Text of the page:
"Tears of the Tree: The Story of Rubber: A Modern Marvel" by John Loadman (Oxford University Press, 2005)

    8 out of 9 people found this review helpful.

    Was this review helpful? Yes  No   Report this review
  • Anonymous

    Posted December 29, 2011

    Meh

    I love treasure hunts and exploring. But i also have a weakness for animals. I understand the need to learn about new species but i couldnt handle reading about horses being forced to stay in the river with swords so the men could see how long theyd survive with electric eels. I got a little under half way through before quitting. It bothers me to leave a book unfinished but i cant read about the experiments.

    5 out of 5 people found this review helpful.

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  • Posted February 24, 2009

    more from this reviewer

    Lost City.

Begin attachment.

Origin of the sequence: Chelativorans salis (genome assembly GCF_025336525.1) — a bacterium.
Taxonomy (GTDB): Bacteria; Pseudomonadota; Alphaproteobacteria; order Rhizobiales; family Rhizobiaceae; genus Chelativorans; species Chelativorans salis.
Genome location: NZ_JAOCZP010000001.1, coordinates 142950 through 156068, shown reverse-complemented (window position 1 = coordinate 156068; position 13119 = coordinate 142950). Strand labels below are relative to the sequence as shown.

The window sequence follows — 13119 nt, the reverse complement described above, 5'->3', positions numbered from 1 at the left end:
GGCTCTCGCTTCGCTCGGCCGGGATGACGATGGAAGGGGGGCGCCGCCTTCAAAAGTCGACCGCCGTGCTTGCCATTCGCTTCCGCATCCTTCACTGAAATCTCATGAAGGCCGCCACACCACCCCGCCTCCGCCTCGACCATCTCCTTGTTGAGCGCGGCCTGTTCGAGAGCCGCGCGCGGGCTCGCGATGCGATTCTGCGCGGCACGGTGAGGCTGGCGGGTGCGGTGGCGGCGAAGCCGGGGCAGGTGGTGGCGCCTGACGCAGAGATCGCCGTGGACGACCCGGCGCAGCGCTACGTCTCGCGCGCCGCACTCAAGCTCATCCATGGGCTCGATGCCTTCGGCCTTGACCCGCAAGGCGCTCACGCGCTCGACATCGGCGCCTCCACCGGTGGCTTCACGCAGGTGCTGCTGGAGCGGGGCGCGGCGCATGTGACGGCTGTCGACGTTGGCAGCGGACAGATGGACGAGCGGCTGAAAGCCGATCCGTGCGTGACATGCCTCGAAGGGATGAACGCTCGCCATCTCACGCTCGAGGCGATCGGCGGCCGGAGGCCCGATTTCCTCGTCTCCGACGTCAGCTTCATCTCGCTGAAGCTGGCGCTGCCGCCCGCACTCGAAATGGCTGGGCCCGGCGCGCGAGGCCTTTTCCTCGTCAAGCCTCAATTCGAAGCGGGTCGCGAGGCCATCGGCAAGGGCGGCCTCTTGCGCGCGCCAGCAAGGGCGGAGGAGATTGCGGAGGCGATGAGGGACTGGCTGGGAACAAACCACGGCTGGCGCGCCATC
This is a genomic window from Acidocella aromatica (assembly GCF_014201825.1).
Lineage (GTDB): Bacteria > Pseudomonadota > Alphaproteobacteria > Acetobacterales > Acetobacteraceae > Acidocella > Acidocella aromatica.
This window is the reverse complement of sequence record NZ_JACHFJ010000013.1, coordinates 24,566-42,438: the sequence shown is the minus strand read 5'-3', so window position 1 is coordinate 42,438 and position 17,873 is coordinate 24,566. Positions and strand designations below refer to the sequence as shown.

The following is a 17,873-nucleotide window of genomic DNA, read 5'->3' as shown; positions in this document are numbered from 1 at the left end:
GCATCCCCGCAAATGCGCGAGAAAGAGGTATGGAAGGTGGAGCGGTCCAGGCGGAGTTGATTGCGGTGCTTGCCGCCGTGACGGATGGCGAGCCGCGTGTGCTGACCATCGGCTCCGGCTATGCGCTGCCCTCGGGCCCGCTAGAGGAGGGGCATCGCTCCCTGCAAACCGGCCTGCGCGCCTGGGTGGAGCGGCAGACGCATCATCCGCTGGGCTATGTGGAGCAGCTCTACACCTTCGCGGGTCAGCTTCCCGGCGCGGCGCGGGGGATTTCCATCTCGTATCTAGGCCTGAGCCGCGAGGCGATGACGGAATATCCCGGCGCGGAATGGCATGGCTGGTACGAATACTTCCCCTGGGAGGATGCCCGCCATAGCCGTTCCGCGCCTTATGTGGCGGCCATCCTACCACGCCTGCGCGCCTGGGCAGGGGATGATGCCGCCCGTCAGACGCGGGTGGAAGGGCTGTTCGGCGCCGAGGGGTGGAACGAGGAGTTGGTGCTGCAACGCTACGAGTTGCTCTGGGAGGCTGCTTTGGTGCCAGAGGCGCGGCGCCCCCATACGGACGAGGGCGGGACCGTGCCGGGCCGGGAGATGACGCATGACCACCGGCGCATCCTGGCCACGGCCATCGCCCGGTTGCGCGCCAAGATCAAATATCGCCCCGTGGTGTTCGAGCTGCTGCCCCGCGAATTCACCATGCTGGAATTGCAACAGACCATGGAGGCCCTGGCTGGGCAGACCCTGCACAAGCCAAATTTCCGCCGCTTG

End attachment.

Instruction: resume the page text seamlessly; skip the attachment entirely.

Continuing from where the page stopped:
This book chronicles the quest of Percy Harrison Fawcett to find the lost city of El Dorado which he nicknamed the city of Z. Fawcett had been told of a legendary city so "enormously rich in gold-so much so as to blaze like a fire". This began his life long obsession to find this mythical place. He embarked on his first South American expedition when he was commissioned by the Royal Geographic Society to map the border between Bolivia and Brazil. It was an arduous trip but he surprised everyone by completing the task in half the estimated time. He later embarked on a mission to find the source of the Rio Verde. It was a hellish trip where he and his crew were ravaged by insects, a brutal trek through the forest and biting hunger. At a certain point in the journey, they were forced to do away with all but the basic necessities. They even abandoned any food that they could not immediately carry believing that they would be able to live off the land, it was after all the forest and they assumed that it would be teeming with animals they could hunt and eat. But they discover to their dismay that this forest was inhospitable. The trees drained all the nutrients out of the soil leaving the jungle floor in almost total darkness. Animals avoided the jungle floor and Fawcett and his team found themselves hungry most of the time. But upon returning home from this ordeal he was soon restless again. He said " It was the voice of the wild places and I knew that it was now a part of me forever. Inexplicably, amazing, I knew I loved that hell. Its fiendish grasp had captured me and I wanted to see it again".